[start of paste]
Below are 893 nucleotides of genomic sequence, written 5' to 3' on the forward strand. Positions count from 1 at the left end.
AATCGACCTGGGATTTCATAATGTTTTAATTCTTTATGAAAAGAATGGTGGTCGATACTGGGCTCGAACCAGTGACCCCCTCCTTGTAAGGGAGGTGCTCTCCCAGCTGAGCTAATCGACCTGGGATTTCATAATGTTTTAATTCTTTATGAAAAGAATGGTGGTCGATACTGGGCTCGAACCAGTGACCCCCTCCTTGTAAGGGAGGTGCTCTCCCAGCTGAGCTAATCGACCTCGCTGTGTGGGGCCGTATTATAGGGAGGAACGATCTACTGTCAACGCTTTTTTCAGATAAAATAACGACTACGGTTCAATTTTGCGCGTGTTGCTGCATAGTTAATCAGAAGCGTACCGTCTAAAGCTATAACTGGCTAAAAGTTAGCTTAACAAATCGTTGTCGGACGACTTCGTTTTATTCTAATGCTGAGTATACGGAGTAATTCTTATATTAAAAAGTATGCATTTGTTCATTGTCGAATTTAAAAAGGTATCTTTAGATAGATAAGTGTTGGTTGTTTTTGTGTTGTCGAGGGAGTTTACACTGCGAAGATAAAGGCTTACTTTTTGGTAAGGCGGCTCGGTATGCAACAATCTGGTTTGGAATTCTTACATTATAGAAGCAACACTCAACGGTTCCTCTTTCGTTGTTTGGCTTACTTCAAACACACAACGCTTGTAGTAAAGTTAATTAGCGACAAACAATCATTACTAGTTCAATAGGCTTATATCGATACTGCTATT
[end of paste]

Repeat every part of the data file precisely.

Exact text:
Below are 893 nucleotides of genomic sequence, written 5' to 3' on the forward strand. Positions count from 1 at the left end.
AATCGACCTGGGATTTCATAATGTTTTAATTCTTTATGAAAAGAATGGTGGTCGATACTGGGCTCGAACCAGTGACCCCCTCCTTGTAAGGGAGGTGCTCTCCCAGCTGAGCTAATCGACCTGGGATTTCATAATGTTTTAATTCTTTATGAAAAGAATGGTGGTCGATACTGGGCTCGAACCAGTGACCCCCTCCTTGTAAGGGAGGTGCTCTCCCAGCTGAGCTAATCGACCTCGCTGTGTGGGGCCGTATTATAGGGAGGAACGATCTACTGTCAACGCTTTTTTCAGATAAAATAACGACTACGGTTCAATTTTGCGCGTGTTGCTGCATAGTTAATCAGAAGCGTACCGTCTAAAGCTATAACTGGCTAAAAGTTAGCTTAACAAATCGTTGTCGGACGACTTCGTTTTATTCTAATGCTGAGTATACGGAGTAATTCTTATATTAAAAAGTATGCATTTGTTCATTGTCGAATTTAAAAAGGTATCTTTAGATAGATAAGTGTTGGTTGTTTTTGTGTTGTCGAGGGAGTTTACACTGCGAAGATAAAGGCTTACTTTTTGGTAAGGCGGCTCGGTATGCAACAATCTGGTTTGGAATTCTTACATTATAGAAGCAACACTCAACGGTTCCTCTTTCGTTGTTTGGCTTACTTCAAACACACAACGCTTGTAGTAAAGTTAATTAGCGACAAACAATCATTACTAGTTCAATAGGCTTATATCGATACTGCTATT